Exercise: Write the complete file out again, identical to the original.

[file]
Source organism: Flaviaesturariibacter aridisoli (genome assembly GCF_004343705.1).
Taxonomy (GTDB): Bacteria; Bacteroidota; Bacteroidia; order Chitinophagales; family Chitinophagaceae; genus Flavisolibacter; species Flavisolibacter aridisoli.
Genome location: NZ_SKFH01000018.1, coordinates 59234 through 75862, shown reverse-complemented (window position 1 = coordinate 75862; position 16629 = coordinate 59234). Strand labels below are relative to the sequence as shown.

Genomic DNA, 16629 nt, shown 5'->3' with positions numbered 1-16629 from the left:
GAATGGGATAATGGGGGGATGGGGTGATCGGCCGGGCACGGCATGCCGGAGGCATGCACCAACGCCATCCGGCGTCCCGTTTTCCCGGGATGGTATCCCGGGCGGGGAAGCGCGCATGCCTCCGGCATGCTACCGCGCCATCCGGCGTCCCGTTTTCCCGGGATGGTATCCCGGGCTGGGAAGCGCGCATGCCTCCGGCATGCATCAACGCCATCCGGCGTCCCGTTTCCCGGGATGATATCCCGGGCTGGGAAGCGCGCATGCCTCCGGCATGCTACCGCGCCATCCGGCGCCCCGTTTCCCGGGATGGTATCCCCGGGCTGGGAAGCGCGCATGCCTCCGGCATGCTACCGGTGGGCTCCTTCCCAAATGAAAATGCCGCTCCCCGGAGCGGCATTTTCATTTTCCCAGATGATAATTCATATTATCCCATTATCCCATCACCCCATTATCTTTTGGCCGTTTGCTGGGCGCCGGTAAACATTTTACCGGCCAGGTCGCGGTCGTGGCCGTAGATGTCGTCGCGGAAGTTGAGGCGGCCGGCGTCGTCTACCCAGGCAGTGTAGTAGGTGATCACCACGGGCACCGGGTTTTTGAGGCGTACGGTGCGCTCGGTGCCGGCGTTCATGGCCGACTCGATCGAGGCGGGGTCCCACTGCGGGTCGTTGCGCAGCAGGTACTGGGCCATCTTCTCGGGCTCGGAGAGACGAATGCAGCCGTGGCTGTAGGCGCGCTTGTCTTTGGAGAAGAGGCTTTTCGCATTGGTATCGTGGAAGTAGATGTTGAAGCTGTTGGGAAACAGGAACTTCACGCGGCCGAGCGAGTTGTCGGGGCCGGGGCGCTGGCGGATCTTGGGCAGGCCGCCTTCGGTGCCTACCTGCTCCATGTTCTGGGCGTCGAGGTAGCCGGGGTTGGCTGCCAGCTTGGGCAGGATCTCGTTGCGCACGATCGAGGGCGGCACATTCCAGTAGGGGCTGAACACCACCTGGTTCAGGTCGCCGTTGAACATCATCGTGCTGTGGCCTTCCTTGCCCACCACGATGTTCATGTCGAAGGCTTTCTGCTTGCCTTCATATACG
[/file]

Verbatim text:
Source organism: Flaviaesturariibacter aridisoli (genome assembly GCF_004343705.1).
Taxonomy (GTDB): Bacteria; Bacteroidota; Bacteroidia; order Chitinophagales; family Chitinophagaceae; genus Flavisolibacter; species Flavisolibacter aridisoli.
Genome location: NZ_SKFH01000018.1, coordinates 59234 through 75862, shown reverse-complemented (window position 1 = coordinate 75862; position 16629 = coordinate 59234). Strand labels below are relative to the sequence as shown.

Genomic DNA, 16629 nt, shown 5'->3' with positions numbered 1-16629 from the left:
GAATGGGATAATGGGGGGATGGGGTGATCGGCCGGGCACGGCATGCCGGAGGCATGCACCAACGCCATCCGGCGTCCCGTTTTCCCGGGATGGTATCCCGGGCGGGGAAGCGCGCATGCCTCCGGCATGCTACCGCGCCATCCGGCGTCCCGTTTTCCCGGGATGGTATCCCGGGCTGGGAAGCGCGCATGCCTCCGGCATGCATCAACGCCATCCGGCGTCCCGTTTCCCGGGATGATATCCCGGGCTGGGAAGCGCGCATGCCTCCGGCATGCTACCGCGCCATCCGGCGCCCCGTTTCCCGGGATGGTATCCCCGGGCTGGGAAGCGCGCATGCCTCCGGCATGCTACCGGTGGGCTCCTTCCCAAATGAAAATGCCGCTCCCCGGAGCGGCATTTTCATTTTCCCAGATGATAATTCATATTATCCCATTATCCCATCACCCCATTATCTTTTGGCCGTTTGCTGGGCGCCGGTAAACATTTTACCGGCCAGGTCGCGGTCGTGGCCGTAGATGTCGTCGCGGAAGTTGAGGCGGCCGGCGTCGTCTACCCAGGCAGTGTAGTAGGTGATCACCACGGGCACCGGGTTTTTGAGGCGTACGGTGCGCTCGGTGCCGGCGTTCATGGCCGACTCGATCGAGGCGGGGTCCCACTGCGGGTCGTTGCGCAGCAGGTACTGGGCCATCTTCTCGGGCTCGGAGAGACGAATGCAGCCGTGGCTGTAGGCGCGCTTGTCTTTGGAGAAGAGGCTTTTCGCATTGGTATCGTGGAAGTAGATGTTGAAGCTGTTGGGAAACAGGAACTTCACGCGGCCGAGCGAGTTGTCGGGGCCGGGGCGCTGGCGGATCTTGGGCAGGCCGCCTTCGGTGCCTACCTGCTCCATGTTCTGGGCGTCGAGGTAGCCGGGGTTGGCTGCCAGCTTGGGCAGGATCTCGTTGCGCACGATCGAGGGCGGCACATTCCAGTAGGGGCTGAACACCACCTGGTTCAGGTCGCCGTTGAACATCATCGTGCTGTGGCCTTCCTTGCCCACCACGATGTTCATGTCGAAGGCTTTCTGCTTGCCTTCATATACG